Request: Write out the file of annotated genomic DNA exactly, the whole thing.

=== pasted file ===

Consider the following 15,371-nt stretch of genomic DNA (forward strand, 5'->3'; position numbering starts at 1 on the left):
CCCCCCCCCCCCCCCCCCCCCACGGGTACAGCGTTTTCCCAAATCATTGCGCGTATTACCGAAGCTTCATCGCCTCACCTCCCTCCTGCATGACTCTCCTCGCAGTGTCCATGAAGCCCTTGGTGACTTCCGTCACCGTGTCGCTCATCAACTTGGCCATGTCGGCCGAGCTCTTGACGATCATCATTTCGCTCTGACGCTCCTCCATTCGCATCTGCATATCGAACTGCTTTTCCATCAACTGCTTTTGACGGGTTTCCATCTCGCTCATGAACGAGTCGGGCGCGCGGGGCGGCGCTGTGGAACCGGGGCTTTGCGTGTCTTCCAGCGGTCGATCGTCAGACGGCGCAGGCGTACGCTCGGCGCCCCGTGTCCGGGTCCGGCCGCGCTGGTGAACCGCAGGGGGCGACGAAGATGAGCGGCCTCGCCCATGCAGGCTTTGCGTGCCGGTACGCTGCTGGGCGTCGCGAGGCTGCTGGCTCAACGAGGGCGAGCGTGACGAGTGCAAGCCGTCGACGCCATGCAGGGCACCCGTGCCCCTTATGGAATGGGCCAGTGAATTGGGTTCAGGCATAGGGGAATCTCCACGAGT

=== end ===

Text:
Consider the following 15,371-nt stretch of genomic DNA (forward strand, 5'->3'; position numbering starts at 1 on the left):
CCCCCCCCCCCCCCCCCCCCCACGGGTACAGCGTTTTCCCAAATCATTGCGCGTATTACCGAAGCTTCATCGCCTCACCTCCCTCCTGCATGACTCTCCTCGCAGTGTCCATGAAGCCCTTGGTGACTTCCGTCACCGTGTCGCTCATCAACTTGGCCATGTCGGCCGAGCTCTTGACGATCATCATTTCGCTCTGACGCTCCTCCATTCGCATCTGCATATCGAACTGCTTTTCCATCAACTGCTTTTGACGGGTTTCCATCTCGCTCATGAACGAGTCGGGCGCGCGGGGCGGCGCTGTGGAACCGGGGCTTTGCGTGTCTTCCAGCGGTCGATCGTCAGACGGCGCAGGCGTACGCTCGGCGCCCCGTGTCCGGGTCCGGCCGCGCTGGTGAACCGCAGGGGGCGACGAAGATGAGCGGCCTCGCCCATGCAGGCTTTGCGTGCCGGTACGCTGCTGGGCGTCGCGAGGCTGCTGGCTCAACGAGGGCGAGCGTGACGAGTGCAAGCCGTCGACGCCATGCAGGGCACCCGTGCCCCTTATGGAATGGGCCAGTGAATTGGGTTCAGGCATAGGGGAATCTCCACGAGT